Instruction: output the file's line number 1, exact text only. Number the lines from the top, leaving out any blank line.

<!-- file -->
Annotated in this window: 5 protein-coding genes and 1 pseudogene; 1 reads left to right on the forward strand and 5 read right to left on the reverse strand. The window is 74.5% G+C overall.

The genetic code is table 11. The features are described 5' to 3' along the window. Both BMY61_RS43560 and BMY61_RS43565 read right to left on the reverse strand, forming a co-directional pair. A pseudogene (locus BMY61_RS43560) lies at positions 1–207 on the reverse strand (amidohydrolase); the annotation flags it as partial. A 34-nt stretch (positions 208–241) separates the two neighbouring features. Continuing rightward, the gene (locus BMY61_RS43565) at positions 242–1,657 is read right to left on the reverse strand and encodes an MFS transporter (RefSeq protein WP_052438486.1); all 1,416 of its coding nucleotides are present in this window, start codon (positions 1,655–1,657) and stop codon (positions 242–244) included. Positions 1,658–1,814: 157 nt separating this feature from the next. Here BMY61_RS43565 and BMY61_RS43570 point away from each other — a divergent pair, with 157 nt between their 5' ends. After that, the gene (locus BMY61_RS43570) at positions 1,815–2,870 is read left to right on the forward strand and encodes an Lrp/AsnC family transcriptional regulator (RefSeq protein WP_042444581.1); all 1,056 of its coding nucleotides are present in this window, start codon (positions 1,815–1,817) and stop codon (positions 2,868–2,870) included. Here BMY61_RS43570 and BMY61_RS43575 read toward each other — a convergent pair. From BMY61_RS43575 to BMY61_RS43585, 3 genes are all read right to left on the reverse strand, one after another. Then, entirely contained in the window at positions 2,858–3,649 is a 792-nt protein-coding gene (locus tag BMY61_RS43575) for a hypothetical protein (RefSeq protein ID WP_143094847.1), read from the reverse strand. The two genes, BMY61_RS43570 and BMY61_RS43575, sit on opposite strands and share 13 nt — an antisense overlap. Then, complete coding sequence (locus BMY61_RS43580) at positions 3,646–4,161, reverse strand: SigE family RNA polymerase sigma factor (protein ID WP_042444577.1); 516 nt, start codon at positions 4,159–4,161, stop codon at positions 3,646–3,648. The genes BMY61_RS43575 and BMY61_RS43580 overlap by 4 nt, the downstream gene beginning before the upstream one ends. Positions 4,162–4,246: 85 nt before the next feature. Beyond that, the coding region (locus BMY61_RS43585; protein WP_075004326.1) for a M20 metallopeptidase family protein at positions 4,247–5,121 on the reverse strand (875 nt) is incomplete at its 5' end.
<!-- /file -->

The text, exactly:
Annotated in this window: 5 protein-coding genes and 1 pseudogene; 1 reads left to right on the forward strand and 5 read right to left on the reverse strand. The window is 74.5% G+C overall.